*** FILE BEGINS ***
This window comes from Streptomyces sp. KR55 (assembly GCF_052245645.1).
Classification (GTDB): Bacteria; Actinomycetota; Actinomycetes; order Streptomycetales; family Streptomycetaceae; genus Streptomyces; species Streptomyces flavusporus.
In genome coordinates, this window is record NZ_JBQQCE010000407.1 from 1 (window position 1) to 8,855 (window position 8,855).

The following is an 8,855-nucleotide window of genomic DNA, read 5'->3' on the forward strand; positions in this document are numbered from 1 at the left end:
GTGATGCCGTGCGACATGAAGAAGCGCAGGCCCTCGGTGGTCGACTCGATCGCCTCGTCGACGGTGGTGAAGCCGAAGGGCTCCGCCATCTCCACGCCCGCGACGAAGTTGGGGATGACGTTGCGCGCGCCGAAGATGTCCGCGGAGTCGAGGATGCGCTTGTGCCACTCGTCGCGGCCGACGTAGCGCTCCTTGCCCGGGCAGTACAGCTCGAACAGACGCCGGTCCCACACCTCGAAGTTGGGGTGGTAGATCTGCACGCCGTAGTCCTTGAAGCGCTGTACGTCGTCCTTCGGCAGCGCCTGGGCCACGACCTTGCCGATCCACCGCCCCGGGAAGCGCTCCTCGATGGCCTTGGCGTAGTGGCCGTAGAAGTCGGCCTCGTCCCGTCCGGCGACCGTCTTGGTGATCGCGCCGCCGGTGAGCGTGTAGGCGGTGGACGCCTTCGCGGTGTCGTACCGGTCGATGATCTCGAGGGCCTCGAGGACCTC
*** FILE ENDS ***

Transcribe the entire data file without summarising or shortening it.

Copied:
This window comes from Streptomyces sp. KR55 (assembly GCF_052245645.1).
Classification (GTDB): Bacteria; Actinomycetota; Actinomycetes; order Streptomycetales; family Streptomycetaceae; genus Streptomyces; species Streptomyces flavusporus.
In genome coordinates, this window is record NZ_JBQQCE010000407.1 from 1 (window position 1) to 8,855 (window position 8,855).

The following is an 8,855-nucleotide window of genomic DNA, read 5'->3' on the forward strand; positions in this document are numbered from 1 at the left end:
GTGATGCCGTGCGACATGAAGAAGCGCAGGCCCTCGGTGGTCGACTCGATCGCCTCGTCGACGGTGGTGAAGCCGAAGGGCTCCGCCATCTCCACGCCCGCGACGAAGTTGGGGATGACGTTGCGCGCGCCGAAGATGTCCGCGGAGTCGAGGATGCGCTTGTGCCACTCGTCGCGGCCGACGTAGCGCTCCTTGCCCGGGCAGTACAGCTCGAACAGACGCCGGTCCCACACCTCGAAGTTGGGGTGGTAGATCTGCACGCCGTAGTCCTTGAAGCGCTGTACGTCGTCCTTCGGCAGCGCCTGGGCCACGACCTTGCCGATCCACCGCCCCGGGAAGCGCTCCTCGATGGCCTTGGCGTAGTGGCCGTAGAAGTCGGCCTCGTCCCGTCCGGCGACCGTCTTGGTGATCGCGCCGCCGGTGAGCGTGTAGGCGGTGGACGCCTTCGCGGTGTCGTACCGGTCGATGATCTCGAGGGCCTCGAGGACCTC